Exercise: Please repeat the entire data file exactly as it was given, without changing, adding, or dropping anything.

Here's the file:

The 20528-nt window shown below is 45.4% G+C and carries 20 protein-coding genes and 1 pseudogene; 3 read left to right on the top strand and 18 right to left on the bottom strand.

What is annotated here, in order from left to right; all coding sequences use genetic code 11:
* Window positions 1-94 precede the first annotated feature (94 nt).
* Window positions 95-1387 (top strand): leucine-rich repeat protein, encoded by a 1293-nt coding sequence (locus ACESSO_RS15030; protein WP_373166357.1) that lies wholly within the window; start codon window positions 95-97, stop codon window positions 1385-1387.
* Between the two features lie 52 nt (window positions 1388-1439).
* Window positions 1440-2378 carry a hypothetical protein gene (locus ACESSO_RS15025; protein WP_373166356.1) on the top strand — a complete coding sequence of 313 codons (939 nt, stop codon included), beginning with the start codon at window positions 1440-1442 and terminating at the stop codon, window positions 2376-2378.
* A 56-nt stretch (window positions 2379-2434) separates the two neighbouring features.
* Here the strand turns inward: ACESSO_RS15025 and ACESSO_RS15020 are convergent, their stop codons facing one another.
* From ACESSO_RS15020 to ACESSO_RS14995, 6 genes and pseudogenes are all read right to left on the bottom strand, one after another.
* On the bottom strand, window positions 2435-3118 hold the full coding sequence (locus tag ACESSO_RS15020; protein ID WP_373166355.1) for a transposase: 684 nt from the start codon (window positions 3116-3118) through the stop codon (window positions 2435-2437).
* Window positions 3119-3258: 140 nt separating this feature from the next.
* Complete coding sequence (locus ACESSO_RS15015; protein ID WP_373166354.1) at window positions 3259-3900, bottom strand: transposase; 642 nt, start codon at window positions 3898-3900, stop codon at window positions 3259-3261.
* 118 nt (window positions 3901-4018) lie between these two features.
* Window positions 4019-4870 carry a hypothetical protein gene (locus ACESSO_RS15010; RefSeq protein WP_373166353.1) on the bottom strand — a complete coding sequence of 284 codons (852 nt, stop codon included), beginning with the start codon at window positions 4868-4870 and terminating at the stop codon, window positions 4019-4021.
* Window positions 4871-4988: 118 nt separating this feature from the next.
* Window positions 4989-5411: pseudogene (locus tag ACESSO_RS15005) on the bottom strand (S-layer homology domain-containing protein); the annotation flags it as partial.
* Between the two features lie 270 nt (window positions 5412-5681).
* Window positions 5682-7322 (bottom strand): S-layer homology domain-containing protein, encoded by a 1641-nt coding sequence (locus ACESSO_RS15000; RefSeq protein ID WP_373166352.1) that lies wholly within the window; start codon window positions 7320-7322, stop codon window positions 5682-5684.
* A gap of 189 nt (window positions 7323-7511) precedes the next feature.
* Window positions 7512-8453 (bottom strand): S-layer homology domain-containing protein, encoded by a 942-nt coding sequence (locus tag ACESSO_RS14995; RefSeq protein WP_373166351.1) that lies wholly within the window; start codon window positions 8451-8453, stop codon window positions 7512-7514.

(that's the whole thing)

The 20528-nt window shown below is 45.4% G+C and carries 20 protein-coding genes and 1 pseudogene; 3 read left to right on the top strand and 18 right to left on the bottom strand.

What is annotated here, in order from left to right; all coding sequences use genetic code 11:
* Window positions 1-94 precede the first annotated feature (94 nt).
* Window positions 95-1387 (top strand): leucine-rich repeat protein, encoded by a 1293-nt coding sequence (locus ACESSO_RS15030; protein WP_373166357.1) that lies wholly within the window; start codon window positions 95-97, stop codon window positions 1385-1387.
* Between the two features lie 52 nt (window positions 1388-1439).
* Window positions 1440-2378 carry a hypothetical protein gene (locus ACESSO_RS15025; protein WP_373166356.1) on the top strand — a complete coding sequence of 313 codons (939 nt, stop codon included), beginning with the start codon at window positions 1440-1442 and terminating at the stop codon, window positions 2376-2378.
* A 56-nt stretch (window positions 2379-2434) separates the two neighbouring features.
* Here the strand turns inward: ACESSO_RS15025 and ACESSO_RS15020 are convergent, their stop codons facing one another.
* From ACESSO_RS15020 to ACESSO_RS14995, 6 genes and pseudogenes are all read right to left on the bottom strand, one after another.
* On the bottom strand, window positions 2435-3118 hold the full coding sequence (locus tag ACESSO_RS15020; protein ID WP_373166355.1) for a transposase: 684 nt from the start codon (window positions 3116-3118) through the stop codon (window positions 2435-2437).
* Window positions 3119-3258: 140 nt separating this feature from the next.
* Complete coding sequence (locus ACESSO_RS15015; protein ID WP_373166354.1) at window positions 3259-3900, bottom strand: transposase; 642 nt, start codon at window positions 3898-3900, stop codon at window positions 3259-3261.
* 118 nt (window positions 3901-4018) lie between these two features.
* Window positions 4019-4870 carry a hypothetical protein gene (locus ACESSO_RS15010; RefSeq protein WP_373166353.1) on the bottom strand — a complete coding sequence of 284 codons (852 nt, stop codon included), beginning with the start codon at window positions 4868-4870 and terminating at the stop codon, window positions 4019-4021.
* Window positions 4871-4988: 118 nt separating this feature from the next.
* Window positions 4989-5411: pseudogene (locus tag ACESSO_RS15005) on the bottom strand (S-layer homology domain-containing protein); the annotation flags it as partial.
* Between the two features lie 270 nt (window positions 5412-5681).
* Window positions 5682-7322 (bottom strand): S-layer homology domain-containing protein, encoded by a 1641-nt coding sequence (locus ACESSO_RS15000; RefSeq protein ID WP_373166352.1) that lies wholly within the window; start codon window positions 7320-7322, stop codon window positions 5682-5684.
* A gap of 189 nt (window positions 7323-7511) precedes the next feature.
* Window positions 7512-8453 (bottom strand): S-layer homology domain-containing protein, encoded by a 942-nt coding sequence (locus tag ACESSO_RS14995; RefSeq protein WP_373166351.1) that lies wholly within the window; start codon window positions 8451-8453, stop codon window positions 7512-7514.